From a reader…
I now happen to live 10 minutes’ walk from the local FSSPX chapel here in London.
I don’t intend to make it my customary place for Mass (tempting as that is) unless and until a regularisation occurs – and I’m not holding my breath.
I am however aware that going to confession with them remains valid for me and any other Catholic, following Pope Francis’ letter to that effect as a continuation of the permission granted for the Year of Mercy. There are times when it would be very handy for me.
My question is: is there anything different about the rite as celebrated by traditional priests versus, say, going to the Oratory or any other “sound” church? Any customary introductory prayer or act of contrition?
All best and hope to see you again in the UK before too long. [Me too!] Corpus Christi Maiden Lane now has a *spectacular* ad orientem sanctuary following the restoration work. http://www.corpuschristimaidenlane.org.uk/restoration/
First, I have been following the restoration work at the Maiden Lane church. The parish priest includes me in his email updates. He was very good to me during my last trip to London, which seems like a terrible long time ago. I celebrated Mass there. The work is coming along very well.
Since I don’t know how you have usually made your confession, I can’t say if there will be anything different. However, I am sure that the SSPXers are used to making the confession in the old fashioned, standard, Anglophone way. That is, request for a blessing as you begin, statement of time since last confession, perhaps statement of state of life, confession of mortal sins in kind and number, a clear statement of sorrow and that you are finished. Within that structure there are no codified elements. Some people say, “For these and all the sins I cannot now remember, I ask a penance and absolution.” Others might say, “My Jesus, mercy!” However, make it clear that you are done. Don’t just trickle off into ambiguous silence.
As far as the Act of Contrition is concerned, again, I suspect that an SSPX confessor would not freak out if a more modern act of contrition were used. However, I always recommend the use of an old-fashioned Act of Contrition which has all the elements you need in sound language and order.
O my God, I am heartily sorry for having offended Thee, and I detest all my sins, because I dread the loss of heaven, and the pains of hell; but most of all because they offend Thee, my God, Who are all good and deserving of all my love. I firmly resolve, with the help of Thy grace to confess my sins, to do penance and to amend my life.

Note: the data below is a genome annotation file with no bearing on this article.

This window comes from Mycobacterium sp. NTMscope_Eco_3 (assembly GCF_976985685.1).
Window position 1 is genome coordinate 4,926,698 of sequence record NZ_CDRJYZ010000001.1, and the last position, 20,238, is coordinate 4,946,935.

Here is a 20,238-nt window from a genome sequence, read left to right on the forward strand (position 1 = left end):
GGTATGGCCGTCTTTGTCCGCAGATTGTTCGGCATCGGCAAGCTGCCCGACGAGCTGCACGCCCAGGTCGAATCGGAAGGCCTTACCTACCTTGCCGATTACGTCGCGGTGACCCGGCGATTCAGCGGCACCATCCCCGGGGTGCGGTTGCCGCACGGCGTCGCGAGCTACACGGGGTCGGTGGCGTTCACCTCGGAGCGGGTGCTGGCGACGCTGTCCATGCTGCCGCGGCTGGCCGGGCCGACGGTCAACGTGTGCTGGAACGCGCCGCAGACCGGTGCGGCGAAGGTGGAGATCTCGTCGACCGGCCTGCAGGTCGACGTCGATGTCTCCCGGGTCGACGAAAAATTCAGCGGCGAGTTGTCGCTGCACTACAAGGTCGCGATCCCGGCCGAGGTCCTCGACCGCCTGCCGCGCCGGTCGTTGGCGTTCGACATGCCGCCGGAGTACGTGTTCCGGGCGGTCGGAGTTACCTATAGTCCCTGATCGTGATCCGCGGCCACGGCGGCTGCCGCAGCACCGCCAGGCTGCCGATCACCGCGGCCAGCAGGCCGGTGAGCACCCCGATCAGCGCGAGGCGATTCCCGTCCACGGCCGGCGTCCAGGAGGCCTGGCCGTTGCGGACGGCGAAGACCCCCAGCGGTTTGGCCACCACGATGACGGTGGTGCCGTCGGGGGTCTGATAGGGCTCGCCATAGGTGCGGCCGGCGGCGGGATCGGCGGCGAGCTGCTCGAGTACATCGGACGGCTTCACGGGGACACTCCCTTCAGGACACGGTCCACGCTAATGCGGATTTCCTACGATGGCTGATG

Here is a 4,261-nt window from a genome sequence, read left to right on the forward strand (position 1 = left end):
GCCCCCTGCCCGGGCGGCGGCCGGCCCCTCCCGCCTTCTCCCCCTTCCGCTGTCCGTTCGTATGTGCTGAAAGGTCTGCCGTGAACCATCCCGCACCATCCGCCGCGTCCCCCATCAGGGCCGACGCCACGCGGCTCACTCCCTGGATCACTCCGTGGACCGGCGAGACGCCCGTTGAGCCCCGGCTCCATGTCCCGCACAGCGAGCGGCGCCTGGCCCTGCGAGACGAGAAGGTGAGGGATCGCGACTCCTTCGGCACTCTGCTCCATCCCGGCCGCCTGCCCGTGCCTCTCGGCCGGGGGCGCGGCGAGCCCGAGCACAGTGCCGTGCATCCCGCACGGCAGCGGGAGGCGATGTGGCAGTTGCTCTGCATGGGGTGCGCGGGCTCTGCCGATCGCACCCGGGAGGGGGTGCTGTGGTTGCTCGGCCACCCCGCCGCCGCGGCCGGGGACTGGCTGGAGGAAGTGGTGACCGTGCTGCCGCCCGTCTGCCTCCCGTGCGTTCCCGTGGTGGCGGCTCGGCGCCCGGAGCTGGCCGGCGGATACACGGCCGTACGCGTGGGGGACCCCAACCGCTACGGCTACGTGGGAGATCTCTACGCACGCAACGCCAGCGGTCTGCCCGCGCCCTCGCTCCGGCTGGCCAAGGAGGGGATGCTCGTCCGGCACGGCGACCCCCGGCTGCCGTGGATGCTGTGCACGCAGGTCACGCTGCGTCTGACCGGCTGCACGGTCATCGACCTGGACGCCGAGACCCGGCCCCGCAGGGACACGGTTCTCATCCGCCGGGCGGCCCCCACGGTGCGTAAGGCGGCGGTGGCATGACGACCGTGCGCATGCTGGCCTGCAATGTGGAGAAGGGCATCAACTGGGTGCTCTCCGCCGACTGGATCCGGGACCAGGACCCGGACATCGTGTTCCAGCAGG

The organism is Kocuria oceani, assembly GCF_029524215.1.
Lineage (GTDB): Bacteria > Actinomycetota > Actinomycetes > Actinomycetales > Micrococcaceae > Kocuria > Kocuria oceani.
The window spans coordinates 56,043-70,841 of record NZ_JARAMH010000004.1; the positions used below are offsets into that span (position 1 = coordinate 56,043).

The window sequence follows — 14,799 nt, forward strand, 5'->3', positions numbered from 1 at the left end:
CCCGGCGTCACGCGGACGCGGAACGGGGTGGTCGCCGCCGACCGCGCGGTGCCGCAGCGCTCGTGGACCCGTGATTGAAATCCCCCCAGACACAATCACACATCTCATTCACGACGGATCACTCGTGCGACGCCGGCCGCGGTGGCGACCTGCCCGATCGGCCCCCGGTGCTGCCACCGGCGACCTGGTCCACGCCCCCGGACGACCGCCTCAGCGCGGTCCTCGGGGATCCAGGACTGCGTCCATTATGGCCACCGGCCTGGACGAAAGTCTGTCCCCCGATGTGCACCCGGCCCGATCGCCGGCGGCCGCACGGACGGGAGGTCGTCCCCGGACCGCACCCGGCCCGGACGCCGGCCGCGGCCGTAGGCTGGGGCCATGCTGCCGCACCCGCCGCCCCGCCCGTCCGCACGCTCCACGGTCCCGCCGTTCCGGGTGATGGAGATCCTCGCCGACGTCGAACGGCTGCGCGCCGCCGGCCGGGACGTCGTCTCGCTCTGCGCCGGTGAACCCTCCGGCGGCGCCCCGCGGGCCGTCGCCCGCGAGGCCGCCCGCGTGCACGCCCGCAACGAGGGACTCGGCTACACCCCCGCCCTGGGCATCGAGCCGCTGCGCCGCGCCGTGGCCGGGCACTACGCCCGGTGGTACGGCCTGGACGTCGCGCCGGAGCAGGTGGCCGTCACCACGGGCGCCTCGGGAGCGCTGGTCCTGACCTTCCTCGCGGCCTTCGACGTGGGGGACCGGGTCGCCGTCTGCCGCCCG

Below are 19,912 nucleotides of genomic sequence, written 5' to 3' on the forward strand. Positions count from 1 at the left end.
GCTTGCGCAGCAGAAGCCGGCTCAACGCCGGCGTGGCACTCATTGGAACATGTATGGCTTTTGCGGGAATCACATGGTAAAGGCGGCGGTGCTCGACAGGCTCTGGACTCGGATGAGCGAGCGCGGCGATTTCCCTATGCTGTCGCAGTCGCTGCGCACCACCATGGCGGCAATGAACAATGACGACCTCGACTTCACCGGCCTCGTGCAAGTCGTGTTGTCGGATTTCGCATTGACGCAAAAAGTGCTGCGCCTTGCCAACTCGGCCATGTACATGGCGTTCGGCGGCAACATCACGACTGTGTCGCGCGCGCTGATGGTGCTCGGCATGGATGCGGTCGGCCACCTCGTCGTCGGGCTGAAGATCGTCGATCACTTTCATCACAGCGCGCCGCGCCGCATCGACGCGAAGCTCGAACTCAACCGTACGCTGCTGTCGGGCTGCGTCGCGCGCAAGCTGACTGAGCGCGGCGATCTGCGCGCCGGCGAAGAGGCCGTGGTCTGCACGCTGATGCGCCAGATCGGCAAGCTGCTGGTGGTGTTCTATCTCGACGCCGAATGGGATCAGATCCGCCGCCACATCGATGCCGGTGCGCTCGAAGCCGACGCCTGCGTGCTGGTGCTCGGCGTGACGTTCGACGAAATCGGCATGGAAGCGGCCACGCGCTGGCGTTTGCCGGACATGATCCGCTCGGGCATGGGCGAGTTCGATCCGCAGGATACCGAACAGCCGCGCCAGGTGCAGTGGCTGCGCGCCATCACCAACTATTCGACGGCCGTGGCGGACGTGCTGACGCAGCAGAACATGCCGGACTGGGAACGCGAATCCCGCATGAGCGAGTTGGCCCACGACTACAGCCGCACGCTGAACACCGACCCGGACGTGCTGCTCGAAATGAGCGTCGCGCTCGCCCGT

That has it all. Or, with variations,
O my God, I am heartily sorry for having offended Thee, and I detest all my sins because of Thy just punishments, but most of all because they offend Thee, my God, Who art all-good and deserving of all my love. I firmly resolve, with the help of Thy grace, to sin no more and to avoid the near occasions of sin.
Of course you will hear from SSPX priests the traditional form of absolution. It is is a bit more involved, because it also contains the form for the lifting of censures. The priest will say (in Latin):
May almighty God have mercy on you, forgive you your sins, and lead you to everlasting life. [R.: Amen.]
Then he raises the right hand toward you, saying (in Latin):
May the almighty and merciful Lord grant you pardon, absolution, + and remission of your sins. [R.: Amen.]
Then he says the form about censures you might have incurred and, after that, absolves your sins, saying (in Latin):
May our Lord Jesus Christ absolve you. And I by His authority release you from every bond of excommunication, ([for clerics] suspension) and interdict, in so far as I am empowered and you have need. And now I absolve you from your sins; in the name of the Father, and of the Son, + and of the Holy Spirit. [R.: Amen].
After giving you absolution the priest will probably add, though it isn’t strictly necessary, in English:
May the passion of our Lord Jesus Christ, the merits of the Blessed Virgin Mary, and all the saints, whatever good you have done, and whatever evil you have endured, achieve for you the forgiveness of your sins, an increase of grace and the reward to eternal life. Amen.
A beautiful prayer.
The older form is logical and orderly. The logical procedure is echoed in the absolution at the beginning of the traditional Mass after the Confiteor. The different ways of saying “forgive” (Indulgéntiam, ? absolutionem et remissiónem…), imply logical phases of reconciliation. But I digress.
That’s about it, except for an important final element: Thank the priest before you go.
Everyone: Keep in mind my
GO TO CONFESSION!